author = "Samlowski, {Wolfram E.} and Watson, {Gordon A.} and Michael Wang and Ganesh Rao and Paul Klimo and Kenneth Boucher and Shrieve, {Dennis C.} and Jensen, {Randy L.}",
year = "2007",
month = "5",
day = "1",
doi = "10.1002/cncr.22605",
language = "English (US)",
volume = "109",
pages = "1855--1862",
journal = "Cancer",
issn = "0008-543X",
publisher = "John Wiley and Sons Inc.",
number = "9",

}

TY - JOUR

T1 - Multimodality treatment of melanoma brain metastases incorporating stereotactic radiosurgery (SRS)

AU - Samlowski, Wolfram E.

AU - Watson, Gordon A.

AU - Wang, Michael

AU - Rao, Ganesh

AU - Klimo, Paul

AU - Boucher, Kenneth

AU - Shrieve, Dennis C.

AU - Jensen, Randy L.

PY - 2007/5/1

Y1 - 2007/5/1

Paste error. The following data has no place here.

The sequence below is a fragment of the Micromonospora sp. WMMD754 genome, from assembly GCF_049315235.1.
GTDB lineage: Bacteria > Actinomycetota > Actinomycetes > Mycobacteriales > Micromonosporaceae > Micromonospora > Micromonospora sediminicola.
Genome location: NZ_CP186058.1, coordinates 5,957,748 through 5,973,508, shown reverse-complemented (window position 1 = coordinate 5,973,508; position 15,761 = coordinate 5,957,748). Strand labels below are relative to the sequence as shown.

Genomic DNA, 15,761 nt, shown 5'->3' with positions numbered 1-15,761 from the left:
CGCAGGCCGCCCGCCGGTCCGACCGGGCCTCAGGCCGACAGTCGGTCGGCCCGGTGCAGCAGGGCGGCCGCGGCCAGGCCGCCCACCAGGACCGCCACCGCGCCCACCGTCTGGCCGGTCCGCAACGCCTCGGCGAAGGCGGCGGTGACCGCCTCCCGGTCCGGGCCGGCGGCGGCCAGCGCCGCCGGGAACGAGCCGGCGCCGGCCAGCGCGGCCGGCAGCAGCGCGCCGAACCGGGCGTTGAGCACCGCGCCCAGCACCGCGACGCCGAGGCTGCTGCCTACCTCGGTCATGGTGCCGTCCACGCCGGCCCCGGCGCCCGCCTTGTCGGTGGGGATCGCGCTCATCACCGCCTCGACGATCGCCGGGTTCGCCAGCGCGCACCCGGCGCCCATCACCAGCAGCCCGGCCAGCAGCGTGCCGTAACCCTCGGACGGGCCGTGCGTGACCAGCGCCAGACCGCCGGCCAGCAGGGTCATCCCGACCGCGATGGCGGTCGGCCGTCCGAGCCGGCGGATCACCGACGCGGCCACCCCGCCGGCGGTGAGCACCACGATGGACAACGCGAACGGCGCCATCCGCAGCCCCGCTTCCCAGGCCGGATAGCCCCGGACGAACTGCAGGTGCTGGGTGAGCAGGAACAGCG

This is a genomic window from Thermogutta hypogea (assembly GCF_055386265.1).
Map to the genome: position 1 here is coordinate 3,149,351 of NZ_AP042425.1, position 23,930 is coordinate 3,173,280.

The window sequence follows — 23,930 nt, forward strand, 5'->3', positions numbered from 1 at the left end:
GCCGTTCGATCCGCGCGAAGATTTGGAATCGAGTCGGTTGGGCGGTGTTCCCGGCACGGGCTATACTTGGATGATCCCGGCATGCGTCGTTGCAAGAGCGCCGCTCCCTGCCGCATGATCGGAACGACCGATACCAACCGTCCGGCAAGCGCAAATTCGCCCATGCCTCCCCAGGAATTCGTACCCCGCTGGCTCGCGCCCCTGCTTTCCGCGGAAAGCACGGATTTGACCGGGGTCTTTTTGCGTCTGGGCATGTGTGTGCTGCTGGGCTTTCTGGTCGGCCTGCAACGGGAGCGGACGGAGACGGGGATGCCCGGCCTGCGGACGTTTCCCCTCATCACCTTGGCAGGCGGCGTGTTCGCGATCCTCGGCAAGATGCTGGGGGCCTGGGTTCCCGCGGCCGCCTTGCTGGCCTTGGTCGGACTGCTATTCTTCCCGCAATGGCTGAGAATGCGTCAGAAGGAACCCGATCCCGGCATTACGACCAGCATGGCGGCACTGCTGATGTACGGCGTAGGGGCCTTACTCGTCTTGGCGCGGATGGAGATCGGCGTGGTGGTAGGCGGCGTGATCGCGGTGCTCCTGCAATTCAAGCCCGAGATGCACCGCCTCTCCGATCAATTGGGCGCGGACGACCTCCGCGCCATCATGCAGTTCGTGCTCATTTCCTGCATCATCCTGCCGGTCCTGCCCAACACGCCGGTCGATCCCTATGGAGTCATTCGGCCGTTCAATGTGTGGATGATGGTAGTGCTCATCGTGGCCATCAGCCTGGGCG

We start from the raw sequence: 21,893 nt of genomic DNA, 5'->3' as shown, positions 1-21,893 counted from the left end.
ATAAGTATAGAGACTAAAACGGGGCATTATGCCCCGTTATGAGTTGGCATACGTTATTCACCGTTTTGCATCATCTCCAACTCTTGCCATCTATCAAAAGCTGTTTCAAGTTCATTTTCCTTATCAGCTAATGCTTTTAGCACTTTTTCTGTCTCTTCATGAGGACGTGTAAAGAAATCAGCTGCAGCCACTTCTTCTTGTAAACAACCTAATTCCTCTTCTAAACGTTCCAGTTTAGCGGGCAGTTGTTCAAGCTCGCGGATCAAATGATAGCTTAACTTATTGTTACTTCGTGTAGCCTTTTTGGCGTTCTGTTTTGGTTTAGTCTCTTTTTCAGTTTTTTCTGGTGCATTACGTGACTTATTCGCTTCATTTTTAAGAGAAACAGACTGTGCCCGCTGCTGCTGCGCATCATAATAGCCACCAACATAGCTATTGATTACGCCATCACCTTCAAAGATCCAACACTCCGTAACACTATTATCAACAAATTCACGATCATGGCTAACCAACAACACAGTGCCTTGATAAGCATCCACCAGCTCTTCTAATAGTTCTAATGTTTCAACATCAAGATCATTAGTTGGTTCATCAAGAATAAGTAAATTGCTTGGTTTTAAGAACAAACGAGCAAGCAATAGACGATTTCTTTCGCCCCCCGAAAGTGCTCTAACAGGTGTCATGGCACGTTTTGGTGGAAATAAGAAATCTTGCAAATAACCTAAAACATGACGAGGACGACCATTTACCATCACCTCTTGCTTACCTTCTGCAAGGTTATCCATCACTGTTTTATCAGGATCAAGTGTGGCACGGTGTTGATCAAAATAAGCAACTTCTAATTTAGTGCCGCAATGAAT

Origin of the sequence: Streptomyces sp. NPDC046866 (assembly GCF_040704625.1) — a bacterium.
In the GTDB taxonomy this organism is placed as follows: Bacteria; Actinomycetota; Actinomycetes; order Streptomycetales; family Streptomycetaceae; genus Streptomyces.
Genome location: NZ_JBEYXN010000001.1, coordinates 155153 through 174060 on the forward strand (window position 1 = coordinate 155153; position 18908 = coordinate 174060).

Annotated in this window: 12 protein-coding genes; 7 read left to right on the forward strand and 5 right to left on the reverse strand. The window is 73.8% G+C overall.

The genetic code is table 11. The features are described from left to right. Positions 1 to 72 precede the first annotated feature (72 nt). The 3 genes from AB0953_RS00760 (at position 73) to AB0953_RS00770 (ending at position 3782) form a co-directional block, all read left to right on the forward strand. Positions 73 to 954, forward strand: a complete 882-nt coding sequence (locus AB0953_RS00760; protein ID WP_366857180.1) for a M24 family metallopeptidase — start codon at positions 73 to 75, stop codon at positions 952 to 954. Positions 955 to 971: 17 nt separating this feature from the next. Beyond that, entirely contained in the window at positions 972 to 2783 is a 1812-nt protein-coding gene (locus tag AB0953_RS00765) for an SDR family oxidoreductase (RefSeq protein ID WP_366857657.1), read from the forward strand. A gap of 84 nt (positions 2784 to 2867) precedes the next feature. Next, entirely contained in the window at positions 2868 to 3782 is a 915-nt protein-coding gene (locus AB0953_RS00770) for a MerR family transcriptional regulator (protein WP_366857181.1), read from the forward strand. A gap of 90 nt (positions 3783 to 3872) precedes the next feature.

N2 - BACKGROUND. Brain metastases are a frequent complication in advanced melanoma. A 3.6 to 4.1-month median survival has been reported after treatment with whole brain radiotherapy. We performed a retrospective analysis of our institutional experience of multimodality treatment utilizing linear accelerator (Linac)-based stereotactic radiosurgery (SRS). METHODS. Forty-four melanoma patients with brain metastases underwent 66 SRS treatments for 156 metastatic foci between 1999 and 2004. Patients were treated with initial SRS if ≤5 brain metastases were present. All patients had Karnofsky Performance Status (KPS) ≥70, but 37 patients had active systemic metastases (Recursive Partition Analysis Class 2). Survival was calculated from the time of diagnosis of brain metastases. Minimum follow-up was 1 year after SRS. The potential role of prognostic factors on survival was evaluated including age, sex, interval from initial diagnosis to brain metastases, surgical resection, addition of whole brain radiotherapy (WBRT), number of initial metastases treated, and number of SRS treatments using Cox univariate analysis. RESULTS. The median survival of melanoma patients with brain metastases was 11.1 months (95% confidence interval [CI]: 8.2-14.9 months) from diagnosis. One-year and 2-year survivals were 47.7% and 17.7%, respectively. There was no apparent effect of age or sex. Surgery or multiple stereotactic radiotherapy treatments were associated with prolonged survival. Addition of WBRT to maintain control of brain metastases in a subset of patients did not improve survival. CONCLUSIONS. Our results suggest that aggressive treatment of patients with up to 5 melanoma brain metastases including SRS appears to prolong survival. Subsequent chemotherapy or immunotherapy after SRS may have contributed to the observed outcome.